Monday, February 14, 2005

Lt. Pantano

By now you probably know the story about Lt. Pantano, the Marine charged with murder in the killing of two terrorists. I'm not sure what the Corps is thinking. Either this is a classic case of a bungling bureaucracy, or there's more to the case than we know. You can read his mother's take on it here.

Do Not Taunt Hapy Fun Ball

Another reason not to live in Britain is this story, wherein a Tory MP has to ponder an absurdity:
"It would be interesting to see whether the ball had used grossly disproportionate force or whether it would be deemed reasonable."
Be seeing you!

Yes, as a matter of fact, I am a Capitalist

You may have noticed a new feature on the right of the page. I shall not discourage you from clicking through.

We've always been at war with Eurasia

I occasionally ask, rhetorically, what the difference is between a government school and a prison. (The differences are often subtle. I suspect the food is better in prison.) Here is another step in that direction.
For the past few weeks, Brittan's seventh- and eighth-graders have been required to wear badges with the technology -- called RFID, or radio frequency identification devices -- around their necks. School officials say the badges are scanned and used for attendance. But some parents and privacy advocates are outraged that the badges were given to students without parents' knowledge or consent.

I'm Shocked. Shocked!

A scandal at a UN agency? Perish the thought. But thanks to an accountant burning the midnight oil we now know of yet another case of fraud and embezzlement.

I'm one of many who would like the UN to get out of the US (and vice-versa), but some days I'd settle for having them stay away from the children.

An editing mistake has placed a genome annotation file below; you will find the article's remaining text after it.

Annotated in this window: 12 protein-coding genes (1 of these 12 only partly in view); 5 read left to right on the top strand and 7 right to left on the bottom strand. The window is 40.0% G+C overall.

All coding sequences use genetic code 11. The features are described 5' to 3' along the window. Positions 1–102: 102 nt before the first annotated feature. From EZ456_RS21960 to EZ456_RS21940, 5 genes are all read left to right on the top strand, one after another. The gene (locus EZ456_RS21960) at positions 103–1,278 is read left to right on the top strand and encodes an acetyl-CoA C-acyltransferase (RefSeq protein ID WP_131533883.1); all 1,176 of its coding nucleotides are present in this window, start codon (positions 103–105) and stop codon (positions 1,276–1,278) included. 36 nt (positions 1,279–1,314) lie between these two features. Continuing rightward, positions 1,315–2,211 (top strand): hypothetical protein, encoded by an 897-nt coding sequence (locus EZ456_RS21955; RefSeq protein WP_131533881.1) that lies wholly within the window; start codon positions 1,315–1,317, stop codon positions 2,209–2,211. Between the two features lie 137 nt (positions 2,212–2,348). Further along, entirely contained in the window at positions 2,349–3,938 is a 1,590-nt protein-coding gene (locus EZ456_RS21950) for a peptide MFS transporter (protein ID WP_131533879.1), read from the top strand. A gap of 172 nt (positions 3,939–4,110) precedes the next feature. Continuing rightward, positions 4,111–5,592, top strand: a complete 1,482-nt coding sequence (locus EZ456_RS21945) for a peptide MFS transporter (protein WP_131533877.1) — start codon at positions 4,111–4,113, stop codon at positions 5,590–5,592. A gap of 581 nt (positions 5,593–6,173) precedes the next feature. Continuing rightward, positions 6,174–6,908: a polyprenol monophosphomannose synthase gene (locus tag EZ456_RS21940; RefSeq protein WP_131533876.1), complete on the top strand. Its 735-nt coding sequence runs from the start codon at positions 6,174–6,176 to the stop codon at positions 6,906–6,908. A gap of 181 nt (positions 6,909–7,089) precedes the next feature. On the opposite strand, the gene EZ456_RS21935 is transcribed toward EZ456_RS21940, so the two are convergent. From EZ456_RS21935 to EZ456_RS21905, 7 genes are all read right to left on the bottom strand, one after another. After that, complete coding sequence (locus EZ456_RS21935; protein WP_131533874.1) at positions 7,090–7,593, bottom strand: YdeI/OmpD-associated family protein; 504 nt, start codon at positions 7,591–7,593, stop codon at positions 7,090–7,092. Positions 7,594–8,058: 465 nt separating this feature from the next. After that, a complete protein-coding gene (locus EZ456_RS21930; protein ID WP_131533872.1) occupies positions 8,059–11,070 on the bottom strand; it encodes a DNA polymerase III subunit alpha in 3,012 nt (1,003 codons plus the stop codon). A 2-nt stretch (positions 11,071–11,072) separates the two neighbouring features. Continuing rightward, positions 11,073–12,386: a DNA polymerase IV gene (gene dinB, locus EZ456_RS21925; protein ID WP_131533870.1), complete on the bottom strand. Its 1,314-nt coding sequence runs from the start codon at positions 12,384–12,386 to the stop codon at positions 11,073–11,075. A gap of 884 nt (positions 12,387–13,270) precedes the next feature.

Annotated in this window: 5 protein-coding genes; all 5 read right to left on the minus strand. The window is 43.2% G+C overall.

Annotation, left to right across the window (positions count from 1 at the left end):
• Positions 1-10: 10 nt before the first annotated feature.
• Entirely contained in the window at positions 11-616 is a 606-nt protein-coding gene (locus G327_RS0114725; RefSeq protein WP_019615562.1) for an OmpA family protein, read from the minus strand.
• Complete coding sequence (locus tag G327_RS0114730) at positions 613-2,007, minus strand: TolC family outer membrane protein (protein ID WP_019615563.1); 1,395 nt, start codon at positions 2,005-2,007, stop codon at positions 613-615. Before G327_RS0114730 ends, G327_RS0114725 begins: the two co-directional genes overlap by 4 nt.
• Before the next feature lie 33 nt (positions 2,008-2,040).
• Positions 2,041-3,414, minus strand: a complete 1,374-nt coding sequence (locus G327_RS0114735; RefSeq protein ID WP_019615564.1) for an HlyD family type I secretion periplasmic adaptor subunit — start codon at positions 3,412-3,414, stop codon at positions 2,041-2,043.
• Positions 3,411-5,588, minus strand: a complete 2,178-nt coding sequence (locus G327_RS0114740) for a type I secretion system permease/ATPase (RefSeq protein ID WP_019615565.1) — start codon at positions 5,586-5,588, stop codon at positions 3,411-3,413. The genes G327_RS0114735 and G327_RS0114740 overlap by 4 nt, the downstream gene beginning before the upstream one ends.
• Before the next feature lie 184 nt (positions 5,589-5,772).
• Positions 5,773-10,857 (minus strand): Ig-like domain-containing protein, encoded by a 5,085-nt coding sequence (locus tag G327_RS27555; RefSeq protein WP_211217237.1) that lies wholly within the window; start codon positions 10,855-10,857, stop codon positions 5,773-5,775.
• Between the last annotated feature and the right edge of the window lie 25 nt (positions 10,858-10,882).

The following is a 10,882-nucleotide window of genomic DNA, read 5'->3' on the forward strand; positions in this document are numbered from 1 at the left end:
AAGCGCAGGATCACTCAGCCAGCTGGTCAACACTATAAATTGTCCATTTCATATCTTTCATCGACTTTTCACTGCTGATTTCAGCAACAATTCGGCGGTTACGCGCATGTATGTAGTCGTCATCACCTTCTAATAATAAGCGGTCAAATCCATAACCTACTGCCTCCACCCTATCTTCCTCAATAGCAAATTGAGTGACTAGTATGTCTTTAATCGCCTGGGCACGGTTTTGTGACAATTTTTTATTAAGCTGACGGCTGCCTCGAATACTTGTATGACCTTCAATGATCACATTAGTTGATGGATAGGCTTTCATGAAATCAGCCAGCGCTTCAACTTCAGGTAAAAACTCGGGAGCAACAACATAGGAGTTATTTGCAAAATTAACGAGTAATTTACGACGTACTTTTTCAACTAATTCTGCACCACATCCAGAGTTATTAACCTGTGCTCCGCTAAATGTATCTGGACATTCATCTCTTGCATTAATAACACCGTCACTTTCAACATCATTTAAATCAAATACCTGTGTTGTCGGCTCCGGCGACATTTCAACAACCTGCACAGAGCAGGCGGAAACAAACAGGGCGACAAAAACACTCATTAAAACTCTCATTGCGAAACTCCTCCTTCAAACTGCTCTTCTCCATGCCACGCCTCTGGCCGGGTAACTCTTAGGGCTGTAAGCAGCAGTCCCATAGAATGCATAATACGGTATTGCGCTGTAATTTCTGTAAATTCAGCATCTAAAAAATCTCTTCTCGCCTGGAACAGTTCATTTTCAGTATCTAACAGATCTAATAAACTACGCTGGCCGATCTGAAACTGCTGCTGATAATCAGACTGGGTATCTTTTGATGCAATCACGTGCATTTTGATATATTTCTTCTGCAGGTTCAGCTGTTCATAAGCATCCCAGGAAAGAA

Now even the drought may be over

Arthur Chrenkoff reports of good news from Afghanistan, including the possible end to their drought.
North of Kandahar Air Base, the Tamak River rose so high the water was nearly touching the bottom of the main bridge leading into town. Meanwhile, near Kabul, rainwater filled some smaller streams that are usually bone-dry this time of year.
Read the whole thing.

Don't be offended

On one level it's easy to side with the offended neighbors in this story about a couple who hanged a soldier in effigy from their house with a sign originally reading "Your tax dollars at work." But offense is always taken, never given. Not only does that couple have the right to express themselves, but I think the neighbors should be glad they did so.

At least two positive things could come of this. One, this couple has self-identified themselves as knee-jerk leftwing morons with a scissor-like grip on the lessons of history. How grateful should one be that, instead of harboring doubts about whether one's neighbor is capable of rational thought, the neighbor kindly removes all doubt? Secondly, the most appropriate response to "offensive" speech is more speech. There's no way anybody could now object if everybody else on the street chose to run up a giant US flag.